CASR, based at Adelaide University, has called for international safety regulations to be introduced in Australia . . . “If we had a regulation similar to Europe or Japan we would see a reduction in the fatalities and injuries of pedestrians,” CASR’s Andrew van den Berg told Indaily . . . In one frightening statistic provided by CASR, a vehicle fitted with a steel bull-bar need only be travelling at 30km/h to cause a pedestrian fatality. Earlier this year the federal government moved to introduce minimum pedestrian safety standards for vehicles but halted the consultation phase after strong lobbying from the automotive industry, particularly the manufacturers of bull-bars . . . Of all the claims to the SA Motor Accident Commission, 5.6 per cent are for pedestrian injury but they account for 11.6 per cent of all claims costs for rehabilitation – about $40 million annually . . . CASR’s van den Berg suggested SA could similarly lead the way in legislating for pedestrian-safe vehicles . . . However, Road Safety Minister Tom Kenyon said the SA market was “not big enough for us to go it alone”.
Discussion posted at http://www.adelaidecyclists.com/group/lookforcyclists/forum/topics/...
More info at http://www.indaily.com.au/?iid=50415&sr=0#folio=001
Pedestrians: Be Holden aware. The Holden Commodore, pedestrian rating only 1 star.
Don't larger vehicles already pay an insurance premium above other vehicles in order to cover this ?
The other problem is that the roads in SA are to narrow and have no island or a very narrow island - main north road is a good example of this. The government make the roads dangerous and then blame the car manufacturers for not making their cars out of soft padded foam for the comfort of pedestrians who get hit.
Steven Yarwood's grand plan to lower the Adelaide speed limit to 40Kmph is yet more ineffective legislation if fatal speed is 30kmph and even 10 kmph is sufficient to injure or kill someone if they get crushed or run over. A car weights around 1000Kg + a person around 70Kg the best solution is to keep them separated.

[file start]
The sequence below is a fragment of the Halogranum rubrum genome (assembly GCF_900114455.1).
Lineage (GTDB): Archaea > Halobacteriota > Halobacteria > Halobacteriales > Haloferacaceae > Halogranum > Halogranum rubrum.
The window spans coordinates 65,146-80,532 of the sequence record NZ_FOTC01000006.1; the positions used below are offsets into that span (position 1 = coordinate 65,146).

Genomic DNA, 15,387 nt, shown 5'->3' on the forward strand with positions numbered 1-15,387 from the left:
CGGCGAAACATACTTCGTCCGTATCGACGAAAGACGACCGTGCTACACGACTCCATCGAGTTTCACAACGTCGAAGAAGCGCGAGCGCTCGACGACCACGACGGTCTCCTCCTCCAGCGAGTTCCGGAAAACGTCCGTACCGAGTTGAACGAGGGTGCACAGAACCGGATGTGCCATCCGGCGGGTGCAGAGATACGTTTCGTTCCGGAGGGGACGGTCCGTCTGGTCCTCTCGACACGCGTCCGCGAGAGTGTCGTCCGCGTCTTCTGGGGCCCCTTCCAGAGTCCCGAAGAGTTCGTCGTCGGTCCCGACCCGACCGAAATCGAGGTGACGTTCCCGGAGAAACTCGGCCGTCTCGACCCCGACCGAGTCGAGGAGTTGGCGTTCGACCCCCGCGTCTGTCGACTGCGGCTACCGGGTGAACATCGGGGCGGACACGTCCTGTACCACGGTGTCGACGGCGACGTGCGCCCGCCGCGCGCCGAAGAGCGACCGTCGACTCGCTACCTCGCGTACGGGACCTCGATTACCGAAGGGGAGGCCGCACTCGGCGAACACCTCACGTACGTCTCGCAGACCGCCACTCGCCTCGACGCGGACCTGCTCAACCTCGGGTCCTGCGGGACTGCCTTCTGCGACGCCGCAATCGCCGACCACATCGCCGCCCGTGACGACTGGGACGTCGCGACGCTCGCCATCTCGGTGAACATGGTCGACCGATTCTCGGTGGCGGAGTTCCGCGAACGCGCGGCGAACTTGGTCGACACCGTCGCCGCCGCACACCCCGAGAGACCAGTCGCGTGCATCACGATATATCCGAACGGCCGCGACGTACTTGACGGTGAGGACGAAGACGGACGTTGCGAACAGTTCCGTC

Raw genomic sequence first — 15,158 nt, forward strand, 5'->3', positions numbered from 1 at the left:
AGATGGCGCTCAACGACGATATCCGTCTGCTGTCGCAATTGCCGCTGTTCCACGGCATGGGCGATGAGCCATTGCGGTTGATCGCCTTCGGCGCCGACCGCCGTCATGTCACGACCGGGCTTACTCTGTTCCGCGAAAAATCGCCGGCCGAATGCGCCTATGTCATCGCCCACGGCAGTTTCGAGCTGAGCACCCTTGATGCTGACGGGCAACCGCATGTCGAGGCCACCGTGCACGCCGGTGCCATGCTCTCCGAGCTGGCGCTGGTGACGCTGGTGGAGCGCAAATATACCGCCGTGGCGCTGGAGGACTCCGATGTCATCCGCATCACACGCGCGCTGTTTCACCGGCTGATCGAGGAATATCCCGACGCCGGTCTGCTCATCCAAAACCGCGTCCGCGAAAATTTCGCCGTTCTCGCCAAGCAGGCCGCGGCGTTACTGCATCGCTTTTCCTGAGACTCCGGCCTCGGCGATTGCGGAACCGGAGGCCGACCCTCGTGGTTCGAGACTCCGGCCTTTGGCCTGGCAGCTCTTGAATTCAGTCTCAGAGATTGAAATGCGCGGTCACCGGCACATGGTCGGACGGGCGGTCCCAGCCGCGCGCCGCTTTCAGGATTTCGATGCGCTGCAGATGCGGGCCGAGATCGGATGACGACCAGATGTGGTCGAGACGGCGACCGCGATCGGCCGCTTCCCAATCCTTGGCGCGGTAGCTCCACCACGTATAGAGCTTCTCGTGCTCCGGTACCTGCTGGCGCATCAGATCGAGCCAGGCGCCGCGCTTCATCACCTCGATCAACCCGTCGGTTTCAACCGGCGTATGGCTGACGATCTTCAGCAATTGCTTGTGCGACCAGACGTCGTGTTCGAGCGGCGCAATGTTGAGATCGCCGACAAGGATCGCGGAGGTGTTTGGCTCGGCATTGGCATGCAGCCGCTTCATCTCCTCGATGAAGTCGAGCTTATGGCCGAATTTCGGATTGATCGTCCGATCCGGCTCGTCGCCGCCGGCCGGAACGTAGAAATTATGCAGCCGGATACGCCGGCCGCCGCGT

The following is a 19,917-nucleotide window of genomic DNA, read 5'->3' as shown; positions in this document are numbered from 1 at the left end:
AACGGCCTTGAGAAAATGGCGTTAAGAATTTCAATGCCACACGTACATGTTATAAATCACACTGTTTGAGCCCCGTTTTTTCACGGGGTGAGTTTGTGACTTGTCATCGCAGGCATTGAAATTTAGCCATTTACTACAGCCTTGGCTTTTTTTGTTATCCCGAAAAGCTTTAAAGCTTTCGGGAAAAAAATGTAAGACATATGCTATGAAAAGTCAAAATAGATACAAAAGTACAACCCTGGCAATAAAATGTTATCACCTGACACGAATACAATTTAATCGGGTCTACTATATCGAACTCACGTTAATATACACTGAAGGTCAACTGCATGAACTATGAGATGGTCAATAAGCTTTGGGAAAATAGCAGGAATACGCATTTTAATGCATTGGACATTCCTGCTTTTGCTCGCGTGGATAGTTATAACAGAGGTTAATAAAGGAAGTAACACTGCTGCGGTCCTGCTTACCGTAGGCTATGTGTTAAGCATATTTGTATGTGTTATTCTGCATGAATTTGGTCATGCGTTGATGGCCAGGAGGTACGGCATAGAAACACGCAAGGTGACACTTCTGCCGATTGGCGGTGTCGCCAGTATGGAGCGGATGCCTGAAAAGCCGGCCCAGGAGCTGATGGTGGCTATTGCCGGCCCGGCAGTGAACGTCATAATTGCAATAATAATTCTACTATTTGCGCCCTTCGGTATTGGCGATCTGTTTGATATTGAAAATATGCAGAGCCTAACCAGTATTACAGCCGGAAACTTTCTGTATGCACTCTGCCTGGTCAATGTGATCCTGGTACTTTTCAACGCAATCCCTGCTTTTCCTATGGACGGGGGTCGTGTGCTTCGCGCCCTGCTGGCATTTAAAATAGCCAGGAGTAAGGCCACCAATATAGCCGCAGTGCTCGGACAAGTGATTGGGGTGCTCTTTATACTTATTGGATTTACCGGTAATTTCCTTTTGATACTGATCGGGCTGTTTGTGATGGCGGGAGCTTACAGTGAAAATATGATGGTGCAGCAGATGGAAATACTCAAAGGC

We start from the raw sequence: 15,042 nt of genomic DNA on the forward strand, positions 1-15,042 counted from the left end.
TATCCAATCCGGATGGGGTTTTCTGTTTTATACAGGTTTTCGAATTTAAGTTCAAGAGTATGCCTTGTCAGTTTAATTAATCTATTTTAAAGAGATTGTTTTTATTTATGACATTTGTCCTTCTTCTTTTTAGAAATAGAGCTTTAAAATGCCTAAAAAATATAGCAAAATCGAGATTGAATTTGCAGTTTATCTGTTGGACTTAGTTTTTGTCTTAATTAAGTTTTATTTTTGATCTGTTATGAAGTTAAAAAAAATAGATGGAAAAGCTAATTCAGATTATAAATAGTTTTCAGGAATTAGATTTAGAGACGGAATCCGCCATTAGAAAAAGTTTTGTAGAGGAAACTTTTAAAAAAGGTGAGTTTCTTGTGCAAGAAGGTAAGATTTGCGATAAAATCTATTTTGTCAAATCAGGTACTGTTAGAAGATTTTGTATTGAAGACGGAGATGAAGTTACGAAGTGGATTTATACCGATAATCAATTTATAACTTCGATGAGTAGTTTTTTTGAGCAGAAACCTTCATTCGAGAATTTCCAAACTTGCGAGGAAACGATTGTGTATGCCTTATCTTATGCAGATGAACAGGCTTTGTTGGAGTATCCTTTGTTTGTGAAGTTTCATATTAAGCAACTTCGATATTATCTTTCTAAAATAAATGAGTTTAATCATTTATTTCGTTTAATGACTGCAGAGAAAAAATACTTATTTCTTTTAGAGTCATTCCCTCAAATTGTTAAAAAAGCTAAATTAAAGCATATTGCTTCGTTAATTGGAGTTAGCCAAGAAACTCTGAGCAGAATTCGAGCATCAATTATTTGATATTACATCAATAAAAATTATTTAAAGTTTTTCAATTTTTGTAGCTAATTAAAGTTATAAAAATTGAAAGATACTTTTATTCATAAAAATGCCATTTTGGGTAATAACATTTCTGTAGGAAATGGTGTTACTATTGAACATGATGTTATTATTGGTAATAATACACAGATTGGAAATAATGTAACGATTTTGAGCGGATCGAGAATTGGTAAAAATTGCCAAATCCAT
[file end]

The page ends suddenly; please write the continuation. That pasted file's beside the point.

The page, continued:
Stephen wrote: Don't larger vehicles already pay an insurance premium above other vehicles in order to cover this?
I do not know, but I would prefer vehicle designs for the Australian market were safer (some European countries have achieved this), rather than be told that I would get a huge payout for being made a paraplegic.
Small vehicles like motorcycles do have lower registration - and light trucks and upwards do pay more for rego and 3rd party so maybe this reflects the risk in some way - it would be fair to argue for higher premiums for vehicles without pedestrian impact considerations also Cars designs have improved allot over the years the older cars have no impact considerations at all.
Insurers would want to charge more for higher risk - so owners of 5 star rated vehicles could argue that liability is lower and so should be insurance cost, but insurers tend to base rates on driver experience rather than what they drive So does this reflect the reality of the situation more.
The difference between the Subaru and Holden based on current standards appears to be hughley in favor of the Subaru this is due to the structure of the testing - I doubt that the real effect in most accidents is going to be that much and once one considers driver behavior and road design the vehicle design so long as it's not outrageous is only a small factor in the end.